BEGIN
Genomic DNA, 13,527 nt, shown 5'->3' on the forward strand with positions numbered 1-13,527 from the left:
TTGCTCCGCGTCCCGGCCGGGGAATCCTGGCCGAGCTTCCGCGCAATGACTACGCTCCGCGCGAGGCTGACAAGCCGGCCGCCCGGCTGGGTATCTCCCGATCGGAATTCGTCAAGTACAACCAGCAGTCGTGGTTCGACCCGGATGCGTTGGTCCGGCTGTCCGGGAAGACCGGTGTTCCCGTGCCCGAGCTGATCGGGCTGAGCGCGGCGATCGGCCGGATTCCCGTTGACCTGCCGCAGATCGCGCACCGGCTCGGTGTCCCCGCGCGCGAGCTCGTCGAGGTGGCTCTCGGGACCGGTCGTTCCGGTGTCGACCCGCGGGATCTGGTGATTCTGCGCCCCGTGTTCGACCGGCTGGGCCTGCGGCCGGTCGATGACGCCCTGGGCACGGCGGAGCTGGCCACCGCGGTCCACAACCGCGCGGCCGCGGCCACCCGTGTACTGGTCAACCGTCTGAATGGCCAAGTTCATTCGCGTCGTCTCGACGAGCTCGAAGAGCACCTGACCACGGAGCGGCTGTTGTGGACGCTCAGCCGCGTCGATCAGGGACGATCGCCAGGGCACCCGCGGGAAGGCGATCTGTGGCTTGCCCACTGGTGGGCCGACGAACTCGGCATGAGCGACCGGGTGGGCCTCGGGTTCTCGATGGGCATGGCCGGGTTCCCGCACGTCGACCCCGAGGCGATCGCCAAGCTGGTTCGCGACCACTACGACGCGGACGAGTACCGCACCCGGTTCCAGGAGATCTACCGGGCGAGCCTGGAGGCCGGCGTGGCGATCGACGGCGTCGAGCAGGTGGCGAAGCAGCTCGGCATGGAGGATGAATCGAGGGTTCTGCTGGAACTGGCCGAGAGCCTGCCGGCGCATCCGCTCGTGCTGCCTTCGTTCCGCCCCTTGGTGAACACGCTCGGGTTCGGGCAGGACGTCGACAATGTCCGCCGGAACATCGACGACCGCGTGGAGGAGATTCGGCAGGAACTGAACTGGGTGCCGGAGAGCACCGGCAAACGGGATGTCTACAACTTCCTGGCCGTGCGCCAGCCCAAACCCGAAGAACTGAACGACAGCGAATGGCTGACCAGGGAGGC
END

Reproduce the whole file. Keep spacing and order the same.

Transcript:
Genomic DNA, 13,527 nt, shown 5'->3' on the forward strand with positions numbered 1-13,527 from the left:
TTGCTCCGCGTCCCGGCCGGGGAATCCTGGCCGAGCTTCCGCGCAATGACTACGCTCCGCGCGAGGCTGACAAGCCGGCCGCCCGGCTGGGTATCTCCCGATCGGAATTCGTCAAGTACAACCAGCAGTCGTGGTTCGACCCGGATGCGTTGGTCCGGCTGTCCGGGAAGACCGGTGTTCCCGTGCCCGAGCTGATCGGGCTGAGCGCGGCGATCGGCCGGATTCCCGTTGACCTGCCGCAGATCGCGCACCGGCTCGGTGTCCCCGCGCGCGAGCTCGTCGAGGTGGCTCTCGGGACCGGTCGTTCCGGTGTCGACCCGCGGGATCTGGTGATTCTGCGCCCCGTGTTCGACCGGCTGGGCCTGCGGCCGGTCGATGACGCCCTGGGCACGGCGGAGCTGGCCACCGCGGTCCACAACCGCGCGGCCGCGGCCACCCGTGTACTGGTCAACCGTCTGAATGGCCAAGTTCATTCGCGTCGTCTCGACGAGCTCGAAGAGCACCTGACCACGGAGCGGCTGTTGTGGACGCTCAGCCGCGTCGATCAGGGACGATCGCCAGGGCACCCGCGGGAAGGCGATCTGTGGCTTGCCCACTGGTGGGCCGACGAACTCGGCATGAGCGACCGGGTGGGCCTCGGGTTCTCGATGGGCATGGCCGGGTTCCCGCACGTCGACCCCGAGGCGATCGCCAAGCTGGTTCGCGACCACTACGACGCGGACGAGTACCGCACCCGGTTCCAGGAGATCTACCGGGCGAGCCTGGAGGCCGGCGTGGCGATCGACGGCGTCGAGCAGGTGGCGAAGCAGCTCGGCATGGAGGATGAATCGAGGGTTCTGCTGGAACTGGCCGAGAGCCTGCCGGCGCATCCGCTCGTGCTGCCTTCGTTCCGCCCCTTGGTGAACACGCTCGGGTTCGGGCAGGACGTCGACAATGTCCGCCGGAACATCGACGACCGCGTGGAGGAGATTCGGCAGGAACTGAACTGGGTGCCGGAGAGCACCGGCAAACGGGATGTCTACAACTTCCTGGCCGTGCGCCAGCCCAAACCCGAAGAACTGAACGACAGCGAATGGCTGACCAGGGAGGC